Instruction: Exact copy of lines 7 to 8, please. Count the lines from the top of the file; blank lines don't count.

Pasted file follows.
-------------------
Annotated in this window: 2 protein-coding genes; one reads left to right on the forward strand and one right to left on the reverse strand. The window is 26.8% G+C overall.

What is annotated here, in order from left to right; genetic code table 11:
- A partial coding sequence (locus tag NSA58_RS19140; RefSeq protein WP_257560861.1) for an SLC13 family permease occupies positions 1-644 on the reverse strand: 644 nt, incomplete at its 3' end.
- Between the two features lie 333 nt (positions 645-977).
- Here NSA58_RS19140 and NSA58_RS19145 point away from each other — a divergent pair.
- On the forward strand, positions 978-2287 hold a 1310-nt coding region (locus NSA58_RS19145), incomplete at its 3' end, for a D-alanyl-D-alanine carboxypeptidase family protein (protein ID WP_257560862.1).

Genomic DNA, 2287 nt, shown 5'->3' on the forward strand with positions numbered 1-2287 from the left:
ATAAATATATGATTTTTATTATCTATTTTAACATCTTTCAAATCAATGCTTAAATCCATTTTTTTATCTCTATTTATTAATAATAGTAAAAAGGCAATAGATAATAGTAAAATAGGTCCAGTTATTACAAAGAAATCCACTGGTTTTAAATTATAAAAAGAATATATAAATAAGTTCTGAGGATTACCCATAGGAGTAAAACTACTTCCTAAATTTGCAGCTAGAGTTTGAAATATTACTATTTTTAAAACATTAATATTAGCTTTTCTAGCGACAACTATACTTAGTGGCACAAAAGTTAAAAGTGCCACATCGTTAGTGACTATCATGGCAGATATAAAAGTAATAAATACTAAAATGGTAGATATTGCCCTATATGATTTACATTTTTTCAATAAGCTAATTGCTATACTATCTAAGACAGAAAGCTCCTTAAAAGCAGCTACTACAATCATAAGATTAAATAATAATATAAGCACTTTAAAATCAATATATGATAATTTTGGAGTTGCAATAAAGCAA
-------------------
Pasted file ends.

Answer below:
Genomic DNA, 2287 nt, shown 5'->3' on the forward strand with positions numbered 1-2287 from the left:
ATAAATATATGATTTTTATTATCTATTTTAACATCTTTCAAATCAATGCTTAAATCCATTTTTTTATCTCTATTTATTAATAATAGTAAAAAGGCAATAGATAATAGTAAAATAGGTCCAGTTATTACAAAGAAATCCACTGGTTTTAAATTATAAAAAGAATATATAAATAAGTTCTGAGGATTACCCATAGGAGTAAAACTACTTCCTAAATTTGCAGCTAGAGTTTGAAATATTACTATTTTTAAAACATTAATATTAGCTTTTCTAGCGACAACTATACTTAGTGGCACAAAAGTTAAAAGTGCCACATCGTTAGTGACTATCATGGCAGATATAAAAGTAATAAATACTAAAATGGTAGATATTGCCCTATATGATTTACATTTTTTCAATAAGCTAATTGCTATACTATCTAAGACAGAAAGCTCCTTAAAAGCAGCTACTACAATCATAAGATTAAATAATAATATAAGCACTTTAAAATCAATATATGATAATTTTGGAGTTGCAATAAAGCAA